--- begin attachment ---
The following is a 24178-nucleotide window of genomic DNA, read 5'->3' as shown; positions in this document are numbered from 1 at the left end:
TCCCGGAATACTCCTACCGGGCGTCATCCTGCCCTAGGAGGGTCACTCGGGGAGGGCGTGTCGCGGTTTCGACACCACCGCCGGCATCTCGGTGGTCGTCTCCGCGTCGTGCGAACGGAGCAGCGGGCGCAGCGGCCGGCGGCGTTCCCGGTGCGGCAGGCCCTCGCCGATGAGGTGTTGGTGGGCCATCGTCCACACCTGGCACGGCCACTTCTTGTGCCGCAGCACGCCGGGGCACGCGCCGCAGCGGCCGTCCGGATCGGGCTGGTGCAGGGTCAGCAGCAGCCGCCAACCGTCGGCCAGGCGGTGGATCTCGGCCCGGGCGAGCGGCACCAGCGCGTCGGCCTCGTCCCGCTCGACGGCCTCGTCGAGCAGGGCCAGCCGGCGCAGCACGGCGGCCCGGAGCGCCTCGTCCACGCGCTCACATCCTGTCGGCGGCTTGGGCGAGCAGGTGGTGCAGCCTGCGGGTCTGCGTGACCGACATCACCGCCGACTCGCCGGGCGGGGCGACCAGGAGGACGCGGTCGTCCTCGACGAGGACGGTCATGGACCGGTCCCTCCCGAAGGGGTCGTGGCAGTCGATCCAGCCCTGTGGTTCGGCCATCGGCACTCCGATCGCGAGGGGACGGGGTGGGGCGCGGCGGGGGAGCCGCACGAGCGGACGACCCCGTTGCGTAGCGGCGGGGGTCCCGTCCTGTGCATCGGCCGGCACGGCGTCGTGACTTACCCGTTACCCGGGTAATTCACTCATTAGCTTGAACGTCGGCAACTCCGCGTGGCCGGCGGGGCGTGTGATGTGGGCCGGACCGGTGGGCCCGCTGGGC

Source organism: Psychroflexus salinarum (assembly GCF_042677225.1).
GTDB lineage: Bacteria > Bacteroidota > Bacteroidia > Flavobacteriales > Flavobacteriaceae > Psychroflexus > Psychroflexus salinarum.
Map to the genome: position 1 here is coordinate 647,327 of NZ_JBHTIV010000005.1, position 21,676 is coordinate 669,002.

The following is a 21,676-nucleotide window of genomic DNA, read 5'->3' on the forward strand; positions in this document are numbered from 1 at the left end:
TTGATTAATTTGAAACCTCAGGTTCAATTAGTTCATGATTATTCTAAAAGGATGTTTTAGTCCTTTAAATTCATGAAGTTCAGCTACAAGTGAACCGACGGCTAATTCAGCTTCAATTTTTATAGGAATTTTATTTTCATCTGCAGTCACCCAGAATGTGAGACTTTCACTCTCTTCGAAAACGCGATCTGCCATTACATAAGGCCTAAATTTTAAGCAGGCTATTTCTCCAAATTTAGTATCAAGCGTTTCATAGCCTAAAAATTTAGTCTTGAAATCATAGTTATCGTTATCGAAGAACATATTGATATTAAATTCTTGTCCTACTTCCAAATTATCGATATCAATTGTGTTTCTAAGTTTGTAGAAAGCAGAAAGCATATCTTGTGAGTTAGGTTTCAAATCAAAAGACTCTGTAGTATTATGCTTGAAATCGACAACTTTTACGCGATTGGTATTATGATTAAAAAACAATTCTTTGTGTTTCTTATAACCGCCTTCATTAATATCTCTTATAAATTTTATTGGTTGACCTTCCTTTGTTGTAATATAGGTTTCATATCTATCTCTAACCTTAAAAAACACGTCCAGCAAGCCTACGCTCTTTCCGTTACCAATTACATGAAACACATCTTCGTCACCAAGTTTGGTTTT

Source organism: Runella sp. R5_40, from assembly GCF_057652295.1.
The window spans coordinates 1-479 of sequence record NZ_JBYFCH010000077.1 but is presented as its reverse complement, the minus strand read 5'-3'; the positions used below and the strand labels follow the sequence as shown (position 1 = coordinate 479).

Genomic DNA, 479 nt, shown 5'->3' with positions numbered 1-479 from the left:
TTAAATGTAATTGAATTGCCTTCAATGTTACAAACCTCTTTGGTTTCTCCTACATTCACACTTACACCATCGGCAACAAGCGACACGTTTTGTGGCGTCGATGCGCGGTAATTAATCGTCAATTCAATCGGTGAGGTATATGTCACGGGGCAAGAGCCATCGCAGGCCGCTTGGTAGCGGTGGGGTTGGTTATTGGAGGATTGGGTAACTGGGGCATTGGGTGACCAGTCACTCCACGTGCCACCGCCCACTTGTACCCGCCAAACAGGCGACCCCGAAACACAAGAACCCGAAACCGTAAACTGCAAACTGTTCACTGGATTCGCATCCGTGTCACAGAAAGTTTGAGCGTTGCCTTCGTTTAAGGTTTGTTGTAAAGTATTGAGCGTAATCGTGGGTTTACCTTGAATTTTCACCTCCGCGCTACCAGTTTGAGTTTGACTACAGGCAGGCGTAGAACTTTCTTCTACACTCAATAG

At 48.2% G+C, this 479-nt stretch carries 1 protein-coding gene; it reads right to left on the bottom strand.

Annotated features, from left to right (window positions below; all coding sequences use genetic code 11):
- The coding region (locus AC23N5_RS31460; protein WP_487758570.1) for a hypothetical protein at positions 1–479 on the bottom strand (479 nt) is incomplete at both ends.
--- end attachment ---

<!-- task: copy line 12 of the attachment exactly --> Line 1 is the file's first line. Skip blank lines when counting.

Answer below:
At 48.2% G+C, this 479-nt stretch carries 1 protein-coding gene; it reads right to left on the bottom strand.